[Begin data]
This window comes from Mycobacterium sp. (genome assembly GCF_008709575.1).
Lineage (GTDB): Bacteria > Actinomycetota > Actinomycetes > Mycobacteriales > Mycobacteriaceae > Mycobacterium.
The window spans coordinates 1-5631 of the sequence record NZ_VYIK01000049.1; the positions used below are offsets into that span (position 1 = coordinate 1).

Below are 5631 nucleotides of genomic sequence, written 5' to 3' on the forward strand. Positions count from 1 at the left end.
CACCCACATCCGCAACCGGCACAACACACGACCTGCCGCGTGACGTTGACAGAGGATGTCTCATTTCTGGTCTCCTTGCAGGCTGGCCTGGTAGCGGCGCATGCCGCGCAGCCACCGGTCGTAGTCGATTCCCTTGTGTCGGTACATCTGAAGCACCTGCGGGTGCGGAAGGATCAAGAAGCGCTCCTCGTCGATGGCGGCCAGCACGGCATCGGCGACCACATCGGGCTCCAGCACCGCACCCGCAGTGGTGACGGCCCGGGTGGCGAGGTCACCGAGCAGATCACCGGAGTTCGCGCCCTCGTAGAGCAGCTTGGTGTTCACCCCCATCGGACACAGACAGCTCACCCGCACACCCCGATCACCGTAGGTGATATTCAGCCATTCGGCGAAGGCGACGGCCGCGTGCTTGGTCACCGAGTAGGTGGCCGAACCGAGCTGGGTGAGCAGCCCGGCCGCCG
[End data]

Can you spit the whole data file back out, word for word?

This window comes from Mycobacterium sp. (genome assembly GCF_008709575.1).
Lineage (GTDB): Bacteria > Actinomycetota > Actinomycetes > Mycobacteriales > Mycobacteriaceae > Mycobacterium.
The window spans coordinates 1-5631 of the sequence record NZ_VYIK01000049.1; the positions used below are offsets into that span (position 1 = coordinate 1).

Below are 5631 nucleotides of genomic sequence, written 5' to 3' on the forward strand. Positions count from 1 at the left end.
CACCCACATCCGCAACCGGCACAACACACGACCTGCCGCGTGACGTTGACAGAGGATGTCTCATTTCTGGTCTCCTTGCAGGCTGGCCTGGTAGCGGCGCATGCCGCGCAGCCACCGGTCGTAGTCGATTCCCTTGTGTCGGTACATCTGAAGCACCTGCGGGTGCGGAAGGATCAAGAAGCGCTCCTCGTCGATGGCGGCCAGCACGGCATCGGCGACCACATCGGGCTCCAGCACCGCACCCGCAGTGGTGACGGCCCGGGTGGCGAGGTCACCGAGCAGATCACCGGAGTTCGCGCCCTCGTAGAGCAGCTTGGTGTTCACCCCCATCGGACACAGACAGCTCACCCGCACACCCCGATCACCGTAGGTGATATTCAGCCATTCGGCGAAGGCGACGGCCGCGTGCTTGGTCACCGAGTAGGTGGCCGAACCGAGCTGGGTGAGCAGCCCGGCCGCCG